Cases resembling SLE have been previously reported in cats. Scott described two cats with low ANA titers and skin histology
that was supportive of bullous SLE. Both cats achieved clinical remission with high dosages of glucocorticoids. Pedersen and
Barlough described 11 cats with clinicopathological findings resembling SLE.
The majority of these cats (eight of 11) responded well to immunosupression. Two of those cats diagnosed with SLE fulfilled
four of 11 criteria established by the ARA, including positive ANA, but supportive skin disease was absent. It is interesting
to note that in the aforementioned study, the majority of cats diagnosed with SLE were purebred Siamese, Persians or Persian-related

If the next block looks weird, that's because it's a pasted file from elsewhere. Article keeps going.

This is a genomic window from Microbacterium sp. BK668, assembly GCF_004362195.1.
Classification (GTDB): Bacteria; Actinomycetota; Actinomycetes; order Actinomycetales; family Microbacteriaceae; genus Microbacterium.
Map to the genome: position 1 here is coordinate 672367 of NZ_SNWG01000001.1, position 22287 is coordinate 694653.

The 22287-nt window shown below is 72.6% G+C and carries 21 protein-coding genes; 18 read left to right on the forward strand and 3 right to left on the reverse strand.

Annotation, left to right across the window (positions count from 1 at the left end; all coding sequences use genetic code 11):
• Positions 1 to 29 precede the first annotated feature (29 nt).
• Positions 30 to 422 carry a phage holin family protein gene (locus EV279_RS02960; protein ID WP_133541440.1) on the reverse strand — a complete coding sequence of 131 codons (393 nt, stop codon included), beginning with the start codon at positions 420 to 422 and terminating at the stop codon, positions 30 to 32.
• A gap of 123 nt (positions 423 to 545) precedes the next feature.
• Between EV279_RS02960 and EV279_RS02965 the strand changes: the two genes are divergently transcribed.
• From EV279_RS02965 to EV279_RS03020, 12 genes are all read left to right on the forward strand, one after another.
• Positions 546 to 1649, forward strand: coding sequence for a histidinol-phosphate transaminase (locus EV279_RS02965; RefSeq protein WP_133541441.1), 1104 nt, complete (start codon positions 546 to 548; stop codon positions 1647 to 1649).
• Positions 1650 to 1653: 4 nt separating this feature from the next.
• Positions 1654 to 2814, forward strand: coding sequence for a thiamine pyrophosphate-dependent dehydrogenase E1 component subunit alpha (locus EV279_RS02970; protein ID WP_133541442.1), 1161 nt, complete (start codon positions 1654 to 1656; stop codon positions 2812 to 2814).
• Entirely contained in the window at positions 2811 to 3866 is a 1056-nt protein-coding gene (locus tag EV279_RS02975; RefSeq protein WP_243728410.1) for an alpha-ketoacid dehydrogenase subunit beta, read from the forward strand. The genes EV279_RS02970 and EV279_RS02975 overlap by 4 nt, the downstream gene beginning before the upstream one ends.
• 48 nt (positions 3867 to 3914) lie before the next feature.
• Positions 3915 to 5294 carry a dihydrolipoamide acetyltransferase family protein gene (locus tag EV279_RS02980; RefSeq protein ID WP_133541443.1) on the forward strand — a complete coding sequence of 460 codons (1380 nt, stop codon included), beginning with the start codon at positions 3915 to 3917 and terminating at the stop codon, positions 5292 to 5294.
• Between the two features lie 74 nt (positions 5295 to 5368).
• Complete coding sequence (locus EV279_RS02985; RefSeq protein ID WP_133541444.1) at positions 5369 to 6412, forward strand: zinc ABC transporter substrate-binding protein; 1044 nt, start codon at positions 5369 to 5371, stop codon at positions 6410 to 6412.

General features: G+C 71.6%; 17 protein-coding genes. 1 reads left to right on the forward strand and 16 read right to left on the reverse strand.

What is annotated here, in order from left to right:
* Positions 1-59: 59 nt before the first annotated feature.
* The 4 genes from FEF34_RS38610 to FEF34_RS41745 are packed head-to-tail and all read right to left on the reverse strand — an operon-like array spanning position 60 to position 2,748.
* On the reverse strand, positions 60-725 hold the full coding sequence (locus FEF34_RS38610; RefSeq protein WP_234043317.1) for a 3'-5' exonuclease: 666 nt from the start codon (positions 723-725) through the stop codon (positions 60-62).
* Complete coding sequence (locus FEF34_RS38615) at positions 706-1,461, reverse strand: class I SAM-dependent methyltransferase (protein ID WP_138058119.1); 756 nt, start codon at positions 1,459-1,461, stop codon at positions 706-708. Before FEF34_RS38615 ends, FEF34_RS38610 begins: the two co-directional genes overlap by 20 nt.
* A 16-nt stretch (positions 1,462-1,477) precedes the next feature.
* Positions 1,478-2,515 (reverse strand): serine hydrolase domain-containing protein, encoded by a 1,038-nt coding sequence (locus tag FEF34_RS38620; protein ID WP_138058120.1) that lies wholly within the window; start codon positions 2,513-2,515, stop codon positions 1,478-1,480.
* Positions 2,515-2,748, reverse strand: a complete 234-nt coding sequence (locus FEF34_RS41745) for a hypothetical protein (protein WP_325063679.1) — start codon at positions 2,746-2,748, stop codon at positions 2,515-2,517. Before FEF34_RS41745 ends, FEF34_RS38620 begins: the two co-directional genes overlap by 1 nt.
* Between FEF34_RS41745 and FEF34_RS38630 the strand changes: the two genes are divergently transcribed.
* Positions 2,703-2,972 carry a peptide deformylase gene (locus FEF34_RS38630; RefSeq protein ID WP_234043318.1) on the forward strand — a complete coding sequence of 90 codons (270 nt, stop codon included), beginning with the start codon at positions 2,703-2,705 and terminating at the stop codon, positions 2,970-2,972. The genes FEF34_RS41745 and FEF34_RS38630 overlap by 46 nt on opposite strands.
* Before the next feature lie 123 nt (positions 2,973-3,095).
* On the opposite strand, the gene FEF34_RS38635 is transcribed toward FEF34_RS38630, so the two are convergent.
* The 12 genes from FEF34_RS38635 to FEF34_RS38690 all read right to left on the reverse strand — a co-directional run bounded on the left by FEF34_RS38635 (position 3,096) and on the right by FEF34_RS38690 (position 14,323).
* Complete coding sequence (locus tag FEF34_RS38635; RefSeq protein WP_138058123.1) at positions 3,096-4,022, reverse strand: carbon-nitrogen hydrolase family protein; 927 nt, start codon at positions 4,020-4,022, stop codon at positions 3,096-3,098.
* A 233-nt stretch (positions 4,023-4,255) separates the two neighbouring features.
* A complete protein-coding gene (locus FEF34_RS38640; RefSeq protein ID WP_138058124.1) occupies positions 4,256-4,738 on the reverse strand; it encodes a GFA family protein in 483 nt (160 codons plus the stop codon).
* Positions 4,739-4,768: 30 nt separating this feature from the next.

This article serves to underscore how variable lupus erythematosus may present clinically in the pet, and even though this
disease is rare, it is a reasonable differential diagnosis in the cat with symmetrical, non-pruritic dermatitis and cytopenia.
Dr. Vitale received his veterinary degree from Mississippi State University, College of Veterinary Medicine. He completed
a residency in veterinary dermatology at the University of California, Davis and is a diplomate of the American College of
Veterinary Dermatology. He is a clinical instructor/lecturer at UC-Davis and a staff dermatologist at East Bay Veterinary
Specialists (formerly Encina Veterinary Hospital), Bay Area Veterinary Specialists and San Francisco Veterinary Specialists.